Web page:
The NBA doesn’t really have an official halfway point to the season, but I feel that now is as good a time as any to look back at some players/coaches who have not only stood out with their stellar play, but have also put themselves right in the thick of things for some major individual hardware at the end of the season.
Of course, this is just my opinion, but if things keep shaping up the way they are, I may be sticking with these predictions heading into the summer months.
Stats: 29.5 points, 7.5 rebounds, 4.4 assists, 52% from the field, 1.6 steals, 1.3 blocks, 29.34 PER
LeBron James is the best player in the world, but Kevin Durant has been the NBA’s best player this season.
The Oklahoma City Thunder are the league’s top dogs with a record of 34-10, and that’s while playing in the very difficult Western Conference. That doesn’t even bring into account the early season departure of reigning Sixth Man of the Year James Harden to the Houston Rockets, which was/is just another hurdle Durant and the Thunder have had to overcome.
His shooting numbers are insane, as Durant is on pace to shoot 50% from the field, 40% from three-point range and 90% from the free-throw line.
Kevin looks like a man on a mission. That NBA Finals loss last summer changed him. It’s motivated him to not only raise his game to new heights, but to take this Thunder team back to the promise-land and win an NBA Championship.
The best player on the best team in the NBA is my Most Valuable Player, and rightfully so.
Stats: 18.3 points, 3.5 rebounds, 6.6 assists, 42.3% from the field, 1.0 steals, 0.3 blocks, 16.70 PER
Despite the recent uprising of Anthony Davis in New Orleans (he’s missed several games with an ankle injury), I don’t see any way Damian Lillard doesn’t run away with Rookie of the Year in 2013.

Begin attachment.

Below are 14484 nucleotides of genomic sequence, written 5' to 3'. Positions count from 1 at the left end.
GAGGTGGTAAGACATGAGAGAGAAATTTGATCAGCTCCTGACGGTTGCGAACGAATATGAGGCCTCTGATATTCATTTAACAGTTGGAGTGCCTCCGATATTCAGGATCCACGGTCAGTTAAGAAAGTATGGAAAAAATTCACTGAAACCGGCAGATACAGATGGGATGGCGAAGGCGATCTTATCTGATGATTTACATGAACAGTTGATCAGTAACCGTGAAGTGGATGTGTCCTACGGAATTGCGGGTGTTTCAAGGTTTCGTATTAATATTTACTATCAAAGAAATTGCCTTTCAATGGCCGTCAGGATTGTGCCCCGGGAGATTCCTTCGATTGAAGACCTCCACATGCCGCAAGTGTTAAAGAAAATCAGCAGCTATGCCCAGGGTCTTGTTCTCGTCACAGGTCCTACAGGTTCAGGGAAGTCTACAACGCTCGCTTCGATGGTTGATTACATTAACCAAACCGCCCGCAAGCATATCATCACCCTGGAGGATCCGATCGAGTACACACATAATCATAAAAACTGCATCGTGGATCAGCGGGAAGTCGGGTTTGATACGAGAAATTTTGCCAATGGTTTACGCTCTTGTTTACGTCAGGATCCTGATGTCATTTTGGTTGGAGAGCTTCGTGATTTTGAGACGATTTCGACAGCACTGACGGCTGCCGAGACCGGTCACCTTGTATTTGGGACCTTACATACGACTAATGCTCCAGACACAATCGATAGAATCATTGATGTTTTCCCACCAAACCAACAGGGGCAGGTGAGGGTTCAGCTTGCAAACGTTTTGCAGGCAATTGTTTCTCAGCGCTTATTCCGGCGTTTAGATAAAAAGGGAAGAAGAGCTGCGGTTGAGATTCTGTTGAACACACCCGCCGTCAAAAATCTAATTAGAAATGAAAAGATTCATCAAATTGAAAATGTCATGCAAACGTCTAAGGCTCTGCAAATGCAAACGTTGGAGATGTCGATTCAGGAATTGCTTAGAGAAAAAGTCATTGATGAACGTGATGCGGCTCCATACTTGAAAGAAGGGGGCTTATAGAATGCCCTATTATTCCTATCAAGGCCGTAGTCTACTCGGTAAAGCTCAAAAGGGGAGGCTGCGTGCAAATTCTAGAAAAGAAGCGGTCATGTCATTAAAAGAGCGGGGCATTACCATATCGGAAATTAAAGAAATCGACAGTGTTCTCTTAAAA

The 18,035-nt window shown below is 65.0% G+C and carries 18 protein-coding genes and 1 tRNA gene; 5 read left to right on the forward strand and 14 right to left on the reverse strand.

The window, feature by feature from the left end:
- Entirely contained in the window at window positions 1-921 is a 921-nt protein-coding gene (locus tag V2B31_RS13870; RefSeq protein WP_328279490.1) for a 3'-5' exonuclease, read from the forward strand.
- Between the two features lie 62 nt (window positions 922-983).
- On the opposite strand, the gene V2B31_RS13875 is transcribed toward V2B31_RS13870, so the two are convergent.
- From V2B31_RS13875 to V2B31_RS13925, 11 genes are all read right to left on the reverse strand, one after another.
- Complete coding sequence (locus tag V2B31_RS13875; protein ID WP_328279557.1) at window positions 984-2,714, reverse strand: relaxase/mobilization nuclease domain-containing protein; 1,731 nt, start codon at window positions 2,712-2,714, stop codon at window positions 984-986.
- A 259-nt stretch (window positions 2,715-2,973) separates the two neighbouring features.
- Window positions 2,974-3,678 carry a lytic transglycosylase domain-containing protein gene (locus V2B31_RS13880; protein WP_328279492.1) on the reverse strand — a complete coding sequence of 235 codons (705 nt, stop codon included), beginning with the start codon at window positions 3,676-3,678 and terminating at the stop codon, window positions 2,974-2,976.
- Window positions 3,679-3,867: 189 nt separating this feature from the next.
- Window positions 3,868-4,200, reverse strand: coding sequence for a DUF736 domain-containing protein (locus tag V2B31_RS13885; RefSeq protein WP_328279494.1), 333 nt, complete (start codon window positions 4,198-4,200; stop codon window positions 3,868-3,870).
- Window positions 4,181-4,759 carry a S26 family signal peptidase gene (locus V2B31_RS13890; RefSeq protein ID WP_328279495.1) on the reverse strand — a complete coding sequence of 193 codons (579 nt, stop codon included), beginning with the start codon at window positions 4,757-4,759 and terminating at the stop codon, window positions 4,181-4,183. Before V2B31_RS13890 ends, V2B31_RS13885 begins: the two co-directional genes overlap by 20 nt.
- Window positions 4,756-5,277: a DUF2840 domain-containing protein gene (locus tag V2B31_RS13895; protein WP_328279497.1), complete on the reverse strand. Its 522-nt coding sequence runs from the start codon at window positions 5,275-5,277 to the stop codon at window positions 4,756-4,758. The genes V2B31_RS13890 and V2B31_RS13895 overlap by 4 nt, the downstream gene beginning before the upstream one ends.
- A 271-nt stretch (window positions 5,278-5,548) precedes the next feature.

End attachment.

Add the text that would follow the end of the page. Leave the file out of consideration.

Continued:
His 18.3 points are 17th in the NBA. He’s logging 38+ minutes on a nightly basis (7th in NBA) while starting every one of Portland’s games. Damian leads all rookies in minutes played, points and assists.
I would suffice it to say that Damian Lillard is more important to the TrailBlazers success at the moment than Aldridge (just named to the Western Conference All-Star roster this past Thursday) is. Portland has no other point guard on the roster that can run the offense at a high-level (Ronnie Price is the backup) quite like Lillard can, so that puts even more pressure on his shoulders to stay on the court and be a facilitator and scorer. Even as a rookie, Damian has thrived in a leadership role, having the ball in his hands when the game is on the line and playing with the poise and finesse of a future all-star in this league.
I got so much heat at the start of the season from certain readers for picking Lillard as my early favorite for Rookie of the Year over Anthony Davis, the #1 pick in the draft. I hate to say I told you so, but……
NBA COACH OF THE YEAR: Mark Jackson (Golden State Warriors)
Warriors current record: 26-16, fifth in Western Conference
I love what Tom Thibodeau is doing in Chicago, keeping his team near the top of the Eastern Conference despite the absence of former league MVP Derrick Rose. I wouldn’t be shocked at the very least to see him win this award when it’s all said and done.
However, the way Mark Jackson and the Golden State Warriors are exceeding expectations this season just deserves to be commended.